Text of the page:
Effectiveness of isoniazid preventive treatment among patients on antiretroviral treatment in Southeast Nigeria: A retrospective cohort study
Chukwuma David Umeokonkwo1,2,3,&, Bello Segun3, Patrick Nguku2, Muhammad Shakir Balogun2, Peter Nsubuga5, Lilian Bulage4, Adanna Anthonia Umeokonkwo6 Olufunmilayo Ibitola Fawole3
1Department of Community Medicine, Federal Teaching Hospital Abakaliki, Ebonyi State Nigeria
2Nigeria Field Epidemiology and Laboratory Training Program, Abuja Nigeria
3Department of Epidemiology and Medical Statistics, Faculty of Public Health, University of Ibadan, Oyo State Nigeria
4Makerere University School of Public Health Kampala, Uganda
5Global Public Health Solutions, Atlanta, GA, USA
6Department of Paediatric, Federal Teaching Hospital Abakaliki, Ebonyi State Nigeria
David Chukwuma Umeokonkwo, Department of Community Medicine, Federal Teaching Hospital, Abakaliki, Ebonyi State Nigeria
Received: 22/10/18 Accepted: 09/11/18 Published: 13/11/18
CITATION: Chukwuma David Umeokonkwo, Bello Segun, Patrick Nguku, Muhammad Shakir Balogun, Peter Nsubuga, Lilian Bulage, et al. Effectiveness of isoniazid preventive treatment among patients on antiretroviral treatment in Southeast Nigeria: A retrospective cohort study. J Interv Epidemiol Public Health. 2018 Nov;1(1).
©Chukwuma David Umeokonkwo et al. Journal of Interventional Epidemiology and Public Health. This is an Open Access article distributed under the terms of the Creative Commons Attribution International 4.0 License (https://creativecommons.org/licenses/by/4.0/), which permits unrestricted use, distribution, and reproduction in any medium, provided the original work is properly cited.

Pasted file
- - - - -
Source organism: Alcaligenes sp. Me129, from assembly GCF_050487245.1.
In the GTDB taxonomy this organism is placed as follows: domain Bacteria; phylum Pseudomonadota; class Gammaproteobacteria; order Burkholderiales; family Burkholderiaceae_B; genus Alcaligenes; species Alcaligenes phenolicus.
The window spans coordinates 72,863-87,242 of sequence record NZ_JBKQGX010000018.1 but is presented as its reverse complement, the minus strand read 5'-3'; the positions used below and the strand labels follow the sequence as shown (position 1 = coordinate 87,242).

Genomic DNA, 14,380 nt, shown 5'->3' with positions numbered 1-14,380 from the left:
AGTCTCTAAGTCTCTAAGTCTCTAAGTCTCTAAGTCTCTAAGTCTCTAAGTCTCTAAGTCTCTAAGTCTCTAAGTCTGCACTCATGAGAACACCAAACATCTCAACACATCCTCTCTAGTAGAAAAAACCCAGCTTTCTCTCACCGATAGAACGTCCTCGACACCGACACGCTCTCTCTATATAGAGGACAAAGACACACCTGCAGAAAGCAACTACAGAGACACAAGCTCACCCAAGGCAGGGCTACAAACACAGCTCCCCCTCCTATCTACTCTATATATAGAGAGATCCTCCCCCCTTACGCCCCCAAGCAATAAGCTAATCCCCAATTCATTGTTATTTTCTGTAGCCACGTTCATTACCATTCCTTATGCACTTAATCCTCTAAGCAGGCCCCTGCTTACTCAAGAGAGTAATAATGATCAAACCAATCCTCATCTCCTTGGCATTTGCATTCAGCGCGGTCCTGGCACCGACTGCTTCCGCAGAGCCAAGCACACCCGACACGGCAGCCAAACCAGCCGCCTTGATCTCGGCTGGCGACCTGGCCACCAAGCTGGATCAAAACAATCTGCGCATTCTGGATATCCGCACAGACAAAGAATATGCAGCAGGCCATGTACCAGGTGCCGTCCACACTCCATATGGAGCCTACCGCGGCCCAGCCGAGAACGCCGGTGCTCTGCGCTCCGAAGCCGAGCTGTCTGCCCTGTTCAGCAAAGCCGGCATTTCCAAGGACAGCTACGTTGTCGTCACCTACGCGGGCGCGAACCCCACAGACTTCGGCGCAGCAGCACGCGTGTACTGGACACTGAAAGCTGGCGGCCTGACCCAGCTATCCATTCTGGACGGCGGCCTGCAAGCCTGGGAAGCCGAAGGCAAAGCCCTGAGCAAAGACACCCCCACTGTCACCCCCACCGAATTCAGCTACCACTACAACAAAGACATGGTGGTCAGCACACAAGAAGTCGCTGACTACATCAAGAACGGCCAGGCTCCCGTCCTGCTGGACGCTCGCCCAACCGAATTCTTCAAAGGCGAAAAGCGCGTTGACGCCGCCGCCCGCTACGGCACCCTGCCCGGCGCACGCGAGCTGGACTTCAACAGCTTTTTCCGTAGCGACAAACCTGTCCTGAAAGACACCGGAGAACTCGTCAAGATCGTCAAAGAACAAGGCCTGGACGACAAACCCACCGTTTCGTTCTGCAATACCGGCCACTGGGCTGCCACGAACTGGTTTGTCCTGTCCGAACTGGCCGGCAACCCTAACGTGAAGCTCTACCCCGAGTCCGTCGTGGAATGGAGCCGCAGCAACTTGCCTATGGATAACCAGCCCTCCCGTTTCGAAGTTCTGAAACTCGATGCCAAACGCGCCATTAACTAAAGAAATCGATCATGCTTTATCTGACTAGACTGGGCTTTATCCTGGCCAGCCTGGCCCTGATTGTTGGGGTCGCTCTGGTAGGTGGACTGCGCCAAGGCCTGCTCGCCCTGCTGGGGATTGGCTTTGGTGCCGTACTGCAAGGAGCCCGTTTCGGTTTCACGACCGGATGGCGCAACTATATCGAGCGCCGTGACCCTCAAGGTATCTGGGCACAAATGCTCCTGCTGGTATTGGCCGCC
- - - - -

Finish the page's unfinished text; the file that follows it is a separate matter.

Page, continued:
Introduction: Isoniazid preventive treatment has been shown to reduce the risk of developing tuberculosis (TB) among HIV patients. It is, however, not clear if receiving a 6-month course of isoniazid preventive treatment (IPT) confers additional protection among HIV patients already on ART. We compared the incidence of TB among adult HIV patients on ART who had received IPT for 6 months with those who had not received IPT and identified factors associated with the development of TB to in our operational context. Method: We conducted a retrospective cohort study on adult HIV patients who commenced ART from January 2010 to December 2016. Patients who had a 6-months course of IPT were classified as exposed, while patients who had not received IPT or had not received the complete IPT for six months were classified as unexposed. The outcome measure was the development of TB. We included 324 exposed and 337 unexposed patients’ records. We followed them up for a total of 1338.6-person-years of observation with a median follow-up period of 19.8 months. We used a data extraction form to collect data from the patient case notes. Incidence density of developing TB in person-years, incidence rate ratio, Kaplan Meier survival function, and Cox proportionate regression model at 5% significance level were computed. The log-rank ratio was used to compare the equality of the survival function. Results: Six hundred and sixty-one patients were recruited for the study with a mean age of 38.5±9.6 years. The incidence of TB among the exposed was 10.6 cases per 1000-person-years of observation and among the unexposed was 16.6 cases per 1000-person-years of observation (incidence rate ratio=0.64, 95%CI: 0.15-1.97). WHO clinical stage 3 and 4 (adjusted hazard ratio [aHR]:4.8, 95% Confidence interval [95%CI]: 1.78-12.94) and poor ART adherence (aHR:3.5, 95%CI: 1.11-11.24) increased risk of development of the TB among the participants. There was no difference in the Kaplan-Meier survival functions between the exposed and unexposed (log-rank test χ2 =1.58, p=0.209). Conclusion: HIV patients on ART who had received a 6-months course of IPT have a lower risk of developing TB compared to those who have not though not statistically significant. Development of TB was also predicted by being in WHO clinical stage 3 and 4 at baseline and having poor adherence to ART. The risk of developing TB remains high among patients on ART. There is a need to consider reviewing isoniazid treatment for patients on ART.